Long Lake Communication Station: Active

Today, I have established a communication station at Long Lake Provincial Park. The transmitting walkie-talkie is housed at the Khyber Centre for the Arts, and available for public use in the gallery. Anyone in the area is welcome to drop by the Khyber over the next few days to project their voice into the forest.

You can say anything— nearby wildlife will hear you…

Location of the Long Lake Communication Station, established November 5, 2012

 

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Protect Your Love opens tonight!

The culmination of Protect Your Love is opening at the Khyber tonight at 8pm. Here, visitors can view the footage of my sites and communication stations. All are welcome to attend!

Thanks to Dan Joy, as well as the staff and volunteers of the Khyber for all the help installing.

For more information about the exhibition, click here.

 

 

A side note…

October 13th— Halifax’s Nocturne—  is fast approaching…. I will be performing in the Nova Scotia Museum of Natural History. Everyone is welcome to join me in the wildlife galleries: here, I will sing lullabies that I have written for the museum’s specimens, in an attempt to lull them to sleep. My efforts will begin at 6pm, they will be repeated each hour on the hour,  and again at 11:30pm.

These animals have been standing so still for decades; perhaps the lullabies will help them rest…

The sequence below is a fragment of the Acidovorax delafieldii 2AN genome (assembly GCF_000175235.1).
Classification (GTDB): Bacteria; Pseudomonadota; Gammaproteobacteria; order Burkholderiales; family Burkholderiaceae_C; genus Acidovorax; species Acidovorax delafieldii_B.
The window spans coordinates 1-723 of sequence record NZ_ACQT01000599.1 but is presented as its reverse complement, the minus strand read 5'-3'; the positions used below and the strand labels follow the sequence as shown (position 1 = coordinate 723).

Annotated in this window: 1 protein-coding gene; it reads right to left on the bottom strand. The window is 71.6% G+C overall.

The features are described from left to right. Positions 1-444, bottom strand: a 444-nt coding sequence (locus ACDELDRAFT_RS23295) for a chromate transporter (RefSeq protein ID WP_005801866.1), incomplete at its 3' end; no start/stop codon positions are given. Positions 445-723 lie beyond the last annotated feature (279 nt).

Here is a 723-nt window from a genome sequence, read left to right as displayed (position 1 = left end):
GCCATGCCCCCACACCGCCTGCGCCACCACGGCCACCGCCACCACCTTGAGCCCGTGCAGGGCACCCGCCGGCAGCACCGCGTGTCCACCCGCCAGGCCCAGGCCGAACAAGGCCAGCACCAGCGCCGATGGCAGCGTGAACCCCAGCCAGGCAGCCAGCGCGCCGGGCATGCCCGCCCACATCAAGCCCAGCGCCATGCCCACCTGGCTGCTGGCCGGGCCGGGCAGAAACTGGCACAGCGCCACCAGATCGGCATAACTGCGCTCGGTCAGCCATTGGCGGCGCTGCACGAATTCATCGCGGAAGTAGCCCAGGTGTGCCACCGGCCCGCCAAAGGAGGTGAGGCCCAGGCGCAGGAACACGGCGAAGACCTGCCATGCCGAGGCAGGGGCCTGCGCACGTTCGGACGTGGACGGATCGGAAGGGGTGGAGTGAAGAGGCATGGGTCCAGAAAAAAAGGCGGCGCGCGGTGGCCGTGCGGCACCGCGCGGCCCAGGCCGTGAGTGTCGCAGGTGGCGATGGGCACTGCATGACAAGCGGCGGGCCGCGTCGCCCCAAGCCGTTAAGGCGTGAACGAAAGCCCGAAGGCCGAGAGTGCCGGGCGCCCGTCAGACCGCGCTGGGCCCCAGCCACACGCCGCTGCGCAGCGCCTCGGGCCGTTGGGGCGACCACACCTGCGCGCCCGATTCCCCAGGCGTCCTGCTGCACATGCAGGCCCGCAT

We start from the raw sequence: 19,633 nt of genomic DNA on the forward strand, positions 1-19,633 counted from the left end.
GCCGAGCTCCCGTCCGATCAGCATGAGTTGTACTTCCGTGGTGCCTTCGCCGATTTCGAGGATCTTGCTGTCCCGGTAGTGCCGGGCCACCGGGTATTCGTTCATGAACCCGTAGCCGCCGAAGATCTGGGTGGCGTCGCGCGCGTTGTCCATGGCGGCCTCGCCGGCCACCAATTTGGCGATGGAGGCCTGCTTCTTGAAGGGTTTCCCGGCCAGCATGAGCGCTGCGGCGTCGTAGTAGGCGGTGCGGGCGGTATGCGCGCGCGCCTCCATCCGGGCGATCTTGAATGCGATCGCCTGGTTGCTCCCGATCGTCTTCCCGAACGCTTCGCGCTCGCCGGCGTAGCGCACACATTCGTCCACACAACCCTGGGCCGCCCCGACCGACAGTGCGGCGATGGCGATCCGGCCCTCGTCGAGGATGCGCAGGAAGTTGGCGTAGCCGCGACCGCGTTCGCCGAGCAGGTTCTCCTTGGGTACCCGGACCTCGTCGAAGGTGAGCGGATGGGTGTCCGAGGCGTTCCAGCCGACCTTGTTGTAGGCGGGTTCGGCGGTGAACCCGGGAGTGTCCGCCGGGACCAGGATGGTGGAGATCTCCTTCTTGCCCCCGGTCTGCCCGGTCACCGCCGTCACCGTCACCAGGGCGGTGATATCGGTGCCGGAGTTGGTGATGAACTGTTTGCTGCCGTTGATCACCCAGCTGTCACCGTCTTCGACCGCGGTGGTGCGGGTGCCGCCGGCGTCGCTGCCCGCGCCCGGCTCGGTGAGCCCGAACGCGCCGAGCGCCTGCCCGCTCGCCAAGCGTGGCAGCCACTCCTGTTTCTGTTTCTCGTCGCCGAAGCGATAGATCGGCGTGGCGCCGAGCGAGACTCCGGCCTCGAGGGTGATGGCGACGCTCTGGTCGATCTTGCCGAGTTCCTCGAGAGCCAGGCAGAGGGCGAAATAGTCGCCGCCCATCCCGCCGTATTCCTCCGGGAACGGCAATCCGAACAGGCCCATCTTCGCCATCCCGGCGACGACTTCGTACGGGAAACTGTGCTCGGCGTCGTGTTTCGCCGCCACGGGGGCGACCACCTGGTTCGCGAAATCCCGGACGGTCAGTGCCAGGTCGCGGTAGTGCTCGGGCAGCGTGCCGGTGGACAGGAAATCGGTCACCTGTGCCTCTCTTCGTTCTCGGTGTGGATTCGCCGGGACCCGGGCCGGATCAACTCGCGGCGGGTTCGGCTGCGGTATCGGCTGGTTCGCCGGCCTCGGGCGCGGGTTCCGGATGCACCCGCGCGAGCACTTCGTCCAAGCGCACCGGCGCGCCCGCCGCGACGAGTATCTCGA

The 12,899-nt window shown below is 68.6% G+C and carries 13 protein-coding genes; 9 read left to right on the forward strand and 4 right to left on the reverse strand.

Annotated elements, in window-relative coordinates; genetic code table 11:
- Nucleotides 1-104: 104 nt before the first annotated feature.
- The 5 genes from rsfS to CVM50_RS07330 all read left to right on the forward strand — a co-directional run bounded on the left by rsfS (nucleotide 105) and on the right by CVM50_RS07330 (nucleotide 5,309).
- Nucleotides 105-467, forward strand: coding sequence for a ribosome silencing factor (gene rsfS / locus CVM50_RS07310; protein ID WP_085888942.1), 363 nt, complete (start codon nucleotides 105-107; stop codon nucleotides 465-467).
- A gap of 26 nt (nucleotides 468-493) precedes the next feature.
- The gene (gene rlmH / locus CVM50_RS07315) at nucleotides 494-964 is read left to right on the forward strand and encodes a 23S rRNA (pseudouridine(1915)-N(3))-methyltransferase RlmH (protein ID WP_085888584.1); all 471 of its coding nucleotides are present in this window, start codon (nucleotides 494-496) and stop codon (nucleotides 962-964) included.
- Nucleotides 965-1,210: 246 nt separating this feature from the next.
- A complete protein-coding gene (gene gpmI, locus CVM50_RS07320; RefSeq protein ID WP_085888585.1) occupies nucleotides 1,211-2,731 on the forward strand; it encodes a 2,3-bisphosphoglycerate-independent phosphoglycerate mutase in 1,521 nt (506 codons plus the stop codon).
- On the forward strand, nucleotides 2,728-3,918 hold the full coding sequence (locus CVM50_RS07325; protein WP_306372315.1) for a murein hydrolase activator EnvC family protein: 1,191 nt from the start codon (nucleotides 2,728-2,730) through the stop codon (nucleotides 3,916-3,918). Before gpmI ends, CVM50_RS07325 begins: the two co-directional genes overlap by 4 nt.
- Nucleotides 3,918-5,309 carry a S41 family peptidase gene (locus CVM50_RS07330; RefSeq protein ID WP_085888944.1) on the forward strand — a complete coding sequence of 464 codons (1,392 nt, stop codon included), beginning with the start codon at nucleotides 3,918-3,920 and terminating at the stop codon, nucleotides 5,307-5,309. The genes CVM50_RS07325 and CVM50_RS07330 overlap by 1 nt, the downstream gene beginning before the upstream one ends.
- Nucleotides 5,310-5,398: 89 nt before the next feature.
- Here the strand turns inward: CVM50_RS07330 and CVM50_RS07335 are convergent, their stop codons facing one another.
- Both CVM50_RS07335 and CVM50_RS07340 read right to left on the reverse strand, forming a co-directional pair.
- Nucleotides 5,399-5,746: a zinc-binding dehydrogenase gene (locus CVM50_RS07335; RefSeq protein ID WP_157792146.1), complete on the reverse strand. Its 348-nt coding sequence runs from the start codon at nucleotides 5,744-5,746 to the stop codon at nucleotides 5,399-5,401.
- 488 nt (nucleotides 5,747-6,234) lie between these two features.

A Second Look

I have begun pouring over my video footage of the communication stations, trying to determine if I missed an encounter— I’m still hopeful I may find something…

This is the first review:

I am itching to install another site, to try again…

 

Meanwhile, I am touched that there has been coverage of my project in Halifax’s The Coast. My efforts to make contact have become a front cover story which can be read here:

Serve and Protect, By Adria Young

Thanks to Adria Young for her article: “Serve and Protect”.

Anticipating Conversation

Writing notes for the communication stations

The Highlands Communication Station

Still Waiting

 

I waited for hours. I spoke, I sang, I read out-loud, I watched, but there was still no sign. I know they were there— I saw moose droppings on the hike home. But I can’t tell if any of them approached the communication stations— I don’t know if I was able to make contact.

 

I am still figuring out what to do next… I will return with an update soon.

 

The Highlands

 

 

Second Site

Site 2. Communication Station 3.

looking for a sign and wondering how to proceed

As night fell, and after a long day of attempted conversation, I resigned to my tent. As soon as I turned out the light I heard a large animal walk by my fence perimeter. I was too afraid to say anything.

I travel to the Cape Breton Highlands today.

 

First Site

Watching and waiting…

Still no contact with or sightings of wildlife, in spite of kind words, a gentle tone, and friendly assurances. In a short while I will have another chance— I depart in several minutes to establish my next communication station.

First Communication Stations, part 2

Communication Station #2

Activated

Heading Back

The Misty Trek Home

I will try my luck again tomorrow at Kejimkujik National Park, which borders the Tobeatic Wilderness Area— the largest remaining wilderness area of Nova Scotia…